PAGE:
Scholastic Summer Reading Challenge

Website review by
Jacqueline Rupp, Common Sense Media
Scholastic Summer Reading Challenge Website Poster Image
Summer reading program encourages reading (and sells books).

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A lot or a little?

The parents' guide to what's in this website.

Positive Messages

The site not only promotes summer reading, but also encourages kids to work together to set a world record for most hours read by a group. The summer reading program centers around a system where time spent reading equates to money donated to the Save the Children U.S. program.

Violence & Scariness

Very little violence, however during the quiz to choose which summer reading team a user will be on, a question asks what type of "heist" you would commit and one of the answers is, in effect, "I would tell you but I would have to kill you afterward."

Sexy Stuff
Language
Consumerism

This site is part of Scholastic's larger "Stacks" Web site, which is a tween interactive reading community. There are promos all over the site for Scholastic books and a click of an ad will take you to Scholastic's online store. Additionally, users can earn "points" for reading, which can then be redeemed via the Web site SmartyCard for both real and virtual prizes.

Drinking, Drugs & Smoking

What parents need to know

Parents need to know that although this site has a very noble goal to inspire kids to read more over the summer, there is still a lot of commercial footnotes to this story. The site is run by Scholastic, which uses the program to promote its books and authors, and there are even convenient links to purchase titles. The program is partnered with SmartyCard to offer prize incentives to kids. SmartyCard is a pay site where parents purchase the rewards that are awarded to kids for playing education games on the site.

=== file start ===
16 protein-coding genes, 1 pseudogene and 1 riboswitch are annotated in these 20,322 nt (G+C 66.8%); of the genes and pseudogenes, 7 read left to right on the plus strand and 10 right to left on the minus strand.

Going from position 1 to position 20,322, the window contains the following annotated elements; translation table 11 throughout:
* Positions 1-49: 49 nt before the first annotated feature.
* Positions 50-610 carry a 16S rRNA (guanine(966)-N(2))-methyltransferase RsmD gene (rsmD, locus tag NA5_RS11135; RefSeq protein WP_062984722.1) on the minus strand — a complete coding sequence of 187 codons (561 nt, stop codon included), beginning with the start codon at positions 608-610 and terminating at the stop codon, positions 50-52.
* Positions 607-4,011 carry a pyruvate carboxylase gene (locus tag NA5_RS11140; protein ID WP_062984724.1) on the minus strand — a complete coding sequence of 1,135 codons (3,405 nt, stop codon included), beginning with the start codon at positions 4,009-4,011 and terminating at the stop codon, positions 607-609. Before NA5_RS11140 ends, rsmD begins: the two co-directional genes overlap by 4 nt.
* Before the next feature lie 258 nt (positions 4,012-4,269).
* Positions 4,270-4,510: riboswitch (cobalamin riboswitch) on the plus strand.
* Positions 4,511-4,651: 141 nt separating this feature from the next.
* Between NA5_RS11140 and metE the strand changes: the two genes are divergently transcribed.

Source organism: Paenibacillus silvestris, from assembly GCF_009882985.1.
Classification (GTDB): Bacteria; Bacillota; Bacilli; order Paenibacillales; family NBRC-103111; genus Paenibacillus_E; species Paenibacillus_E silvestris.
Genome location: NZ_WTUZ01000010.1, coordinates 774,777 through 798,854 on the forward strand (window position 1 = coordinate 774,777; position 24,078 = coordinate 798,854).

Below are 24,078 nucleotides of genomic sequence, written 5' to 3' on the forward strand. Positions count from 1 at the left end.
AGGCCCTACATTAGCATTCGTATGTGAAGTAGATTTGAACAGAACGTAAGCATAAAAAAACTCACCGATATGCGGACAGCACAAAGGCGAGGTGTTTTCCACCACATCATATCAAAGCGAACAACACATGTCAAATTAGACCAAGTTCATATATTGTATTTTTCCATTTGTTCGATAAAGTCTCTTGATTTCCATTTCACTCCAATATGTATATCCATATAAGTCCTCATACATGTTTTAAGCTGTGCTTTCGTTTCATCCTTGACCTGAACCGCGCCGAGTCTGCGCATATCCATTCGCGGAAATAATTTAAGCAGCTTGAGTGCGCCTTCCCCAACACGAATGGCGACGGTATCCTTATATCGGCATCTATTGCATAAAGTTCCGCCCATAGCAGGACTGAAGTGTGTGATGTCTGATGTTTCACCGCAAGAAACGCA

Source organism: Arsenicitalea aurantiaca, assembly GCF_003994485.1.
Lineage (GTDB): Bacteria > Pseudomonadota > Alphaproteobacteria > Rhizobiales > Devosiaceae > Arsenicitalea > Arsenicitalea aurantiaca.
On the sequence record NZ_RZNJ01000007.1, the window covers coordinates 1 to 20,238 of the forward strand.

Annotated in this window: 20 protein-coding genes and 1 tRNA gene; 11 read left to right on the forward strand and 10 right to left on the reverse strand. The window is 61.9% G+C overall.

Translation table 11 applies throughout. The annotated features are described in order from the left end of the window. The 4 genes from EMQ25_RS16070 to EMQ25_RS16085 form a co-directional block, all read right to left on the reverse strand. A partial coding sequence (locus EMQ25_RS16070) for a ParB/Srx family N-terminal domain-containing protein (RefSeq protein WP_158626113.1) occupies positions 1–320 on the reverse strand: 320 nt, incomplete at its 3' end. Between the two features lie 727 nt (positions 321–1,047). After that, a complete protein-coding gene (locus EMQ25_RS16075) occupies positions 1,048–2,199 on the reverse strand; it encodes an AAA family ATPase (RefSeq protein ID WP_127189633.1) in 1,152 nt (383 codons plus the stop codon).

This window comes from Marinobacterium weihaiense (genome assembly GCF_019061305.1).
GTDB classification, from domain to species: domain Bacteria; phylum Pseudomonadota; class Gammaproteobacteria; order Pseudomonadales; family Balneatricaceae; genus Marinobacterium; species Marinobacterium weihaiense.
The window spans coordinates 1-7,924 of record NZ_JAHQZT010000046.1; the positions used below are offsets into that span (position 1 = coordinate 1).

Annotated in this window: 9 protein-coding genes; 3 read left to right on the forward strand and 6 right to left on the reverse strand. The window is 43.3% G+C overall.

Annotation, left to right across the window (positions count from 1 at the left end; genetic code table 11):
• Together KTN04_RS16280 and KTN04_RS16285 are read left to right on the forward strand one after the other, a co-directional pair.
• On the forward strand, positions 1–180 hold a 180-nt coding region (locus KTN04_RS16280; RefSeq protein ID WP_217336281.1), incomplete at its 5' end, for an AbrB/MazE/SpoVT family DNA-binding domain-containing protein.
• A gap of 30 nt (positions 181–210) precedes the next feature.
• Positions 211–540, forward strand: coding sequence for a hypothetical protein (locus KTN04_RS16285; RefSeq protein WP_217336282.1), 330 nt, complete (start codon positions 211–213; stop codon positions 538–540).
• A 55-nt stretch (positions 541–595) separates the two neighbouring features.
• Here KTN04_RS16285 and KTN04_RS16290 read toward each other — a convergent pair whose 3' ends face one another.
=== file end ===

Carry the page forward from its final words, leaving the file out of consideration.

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What's it about?

Even if school's out, Scholastic is on a mission to keep kids reading over vacation with the SCHOLASTIC SUMMER CHALLENGE. The site, part of Scholastic's tween department, The Stacks, allows users to track their reading progress and record the time they have spent each day hitting the books. Users are grouped into a handful of teams, who compete for bragging rights and together raise funds for Save the Children. The site is also attempting to set a world record for most reading hours logged by a single group.

Is it any good?

The most useful aspect of the Summer Challenge is that it provides a simple, effortless way for kids, and parents for that matter, to keep track of summer reading time. Although the community forums and literary games might capture the imagination of avid readers, they also distract from the actual purpose of the program, which is to read more. The commercial tie-ins are numerous, so it's good to be wary, but overall this site takes safety precautions and offers kids multiple incentives to make this summer a literary one.

Talk to your kids about ...

  • Families can talk about reading and what makes it enjoyable. Do you find it more interesting to read a book if your friends are reading it as well? Is reading a social activity? Will a Web site like this get your to read more over the summer months? Do you think Scholastic has an interest in getting kids to read more? Should kids be rewarded with prizes for reading books?

Website details

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